Dec. 4th 2018, Harrisburg, PA
In Nov. of 2018 the Senate Resolution 6 Commission released their report about the state of EMS and Fire in the Commonwealth. Starting in January this commission sought to qualify and quantify the challenges and issues faced by our Emergency Services infrastructure. What they found was not promising. In fact, the report begins by this statement “Fire and EMS are in crisis – right now. Simply put, EMS is woefully lacking in funding and the number of volunteer firefighters has fallen dramatically over the decades.” – SR6 Report Introduction. All hyperbole aside, they are absolutely on point.
This statement alone should be a powerful clarion call. But can EMS and Fire in the Commonwealth expect assistance? In particular can they expect assistance before the system collapses under the astonishing weight of a increased call volumes, staffing shortages, declining reimbursements, unfunded mandates and nearly non-existent fiscal support. The Report itself seems to hint at some level of skepticism about the likelihood of timely and meaningful change; “…we hope that this Report will spur additional reflection and consideration in order to advance all of these recommendations.” – SR6 Report Introduction. Unfortunately the answer is No, many public safety professionals truly don’t expect substantial change in time to prevent more failings. After all, they’ve been warning their stakeholders of these issues for decades.
In 2004, nearly 14 years prior to the release of the SR6 report, the Senate Resolution 60 Committee released a report identifying some of the exact same problems noted in the 2018 report (here). In those 14 years EMS and Fire systems in PA have continued failing despite some well intentioned but largely ineffectual legislative attempts to stop the hemorrhage. Both Reports have called on our legislators to leap into productive action to address these difficult and nuanced issues. “Resources, funds and legislative change must be committed to improve the infrastructure for public safety performance.” – SR6 Report 2018 Page 3. But changes can be made, look at the progress that has been made on restoring critical infrastructure such as a bridges and roads throughout the Commonwealth.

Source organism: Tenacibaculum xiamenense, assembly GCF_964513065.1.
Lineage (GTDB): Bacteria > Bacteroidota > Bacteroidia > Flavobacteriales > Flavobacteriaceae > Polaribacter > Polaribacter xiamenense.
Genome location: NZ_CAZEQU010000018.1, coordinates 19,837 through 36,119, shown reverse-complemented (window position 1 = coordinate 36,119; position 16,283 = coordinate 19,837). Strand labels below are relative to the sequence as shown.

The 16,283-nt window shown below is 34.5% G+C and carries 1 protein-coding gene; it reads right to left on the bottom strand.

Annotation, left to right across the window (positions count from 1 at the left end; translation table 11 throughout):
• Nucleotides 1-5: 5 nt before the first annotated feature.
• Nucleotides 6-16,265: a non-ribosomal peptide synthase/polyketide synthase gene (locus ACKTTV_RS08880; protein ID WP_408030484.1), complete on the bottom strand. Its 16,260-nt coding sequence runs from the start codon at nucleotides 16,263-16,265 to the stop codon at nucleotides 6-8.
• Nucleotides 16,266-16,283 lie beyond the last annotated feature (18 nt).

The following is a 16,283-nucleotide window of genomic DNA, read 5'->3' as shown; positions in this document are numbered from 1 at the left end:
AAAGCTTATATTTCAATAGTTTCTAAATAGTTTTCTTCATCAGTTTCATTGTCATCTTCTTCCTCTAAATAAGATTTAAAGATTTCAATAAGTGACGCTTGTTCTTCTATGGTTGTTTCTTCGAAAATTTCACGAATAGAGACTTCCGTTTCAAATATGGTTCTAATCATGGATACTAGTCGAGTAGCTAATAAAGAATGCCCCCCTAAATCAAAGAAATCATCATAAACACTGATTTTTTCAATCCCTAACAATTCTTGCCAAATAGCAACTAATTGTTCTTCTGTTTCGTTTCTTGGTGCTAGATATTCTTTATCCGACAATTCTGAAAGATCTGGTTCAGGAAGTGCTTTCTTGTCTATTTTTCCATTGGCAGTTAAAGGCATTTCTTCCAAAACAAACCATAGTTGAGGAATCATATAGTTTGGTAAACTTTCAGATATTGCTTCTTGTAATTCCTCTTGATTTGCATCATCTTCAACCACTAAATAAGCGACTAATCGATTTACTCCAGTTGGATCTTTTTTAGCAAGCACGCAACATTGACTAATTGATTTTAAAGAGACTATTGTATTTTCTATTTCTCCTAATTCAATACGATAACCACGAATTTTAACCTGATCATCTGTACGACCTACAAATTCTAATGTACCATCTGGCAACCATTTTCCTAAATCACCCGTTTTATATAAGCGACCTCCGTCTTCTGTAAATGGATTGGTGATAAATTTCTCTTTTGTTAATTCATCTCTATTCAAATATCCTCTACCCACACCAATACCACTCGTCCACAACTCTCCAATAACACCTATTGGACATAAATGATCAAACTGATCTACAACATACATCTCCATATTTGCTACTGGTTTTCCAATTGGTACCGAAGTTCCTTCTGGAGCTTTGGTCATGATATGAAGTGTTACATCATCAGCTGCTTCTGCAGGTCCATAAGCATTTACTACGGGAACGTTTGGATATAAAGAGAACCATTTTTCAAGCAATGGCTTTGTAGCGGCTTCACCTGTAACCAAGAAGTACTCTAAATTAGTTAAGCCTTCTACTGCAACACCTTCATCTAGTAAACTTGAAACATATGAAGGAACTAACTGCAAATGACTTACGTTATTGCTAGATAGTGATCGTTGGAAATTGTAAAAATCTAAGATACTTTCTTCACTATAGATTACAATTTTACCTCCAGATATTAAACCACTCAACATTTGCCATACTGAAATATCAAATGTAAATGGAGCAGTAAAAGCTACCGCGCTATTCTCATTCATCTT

Yet 14 years later we are sadly discussing most of the same issues. This isn’t to say that some progress hasn’t been made, but often it has been too little too late and/or in the wrong areas. We expect a more competent, better staffed and equipped emergency services without giving a great deal of consideration to the costs involved.
Ultimately the question that should be asked is, what would the citizens of the Commonwealth do if their emergency infrastructure collapsed underneath them? While no citizen wants to hear of possible Tax increases, without quick legislative and local action, a Tax increase will hardly be anyone’s biggest concern. Imagine your loved one is choking, you’ve been unable to free the obstruction and the nearest ambulance is now 30 minutes away. Their ultimate survival would be very much in doubt. Or imagine your stove is on fire and instead of a rapid response from dedicated volunteers in your own community, you have to wait 20 minutes for a neighboring municipal Engine Company to try and save your house, that by now is fully engulfed in flames. EMS Agencies in PA treat and transport thousands of patients. Fire Departments in PA respond to thousands of emergencies and fires. We would be imperiled without these services. The time to act is here. We have another Report, a Report the outlines a great deal of reasons why PA can’t afford to wait another 14 years without substantive change and action.
Emergency Services are an expected and vital necessity in our communities, nicely summed up in the 2004 SR60 Report: “They (FIRE/EMS) MUST be there to act, to sustain the quality of business and community lifestyle in Pennsylvania we have been accustomed to.” SR60 Report 2004 pg. 7.
STEMS is blessed with vital fiscal support from it’s municipalities, but not every agency is able to experience this assistance. Our state and local officials must understand that providing high quality emergency services in their areas and regions requires strong commitment and partnerships.
The SR6 Report was an excellent step in educating our officials about the status of the situation in the Commonwealth, but now, now we need action. More than ever, and thankfully the commission’s members put in recommendations that will result in REAL change. #ProtectTheCommonwealth
Matthew Baily, NR/CCEMT-P
Proud Supporter of Fire and EMS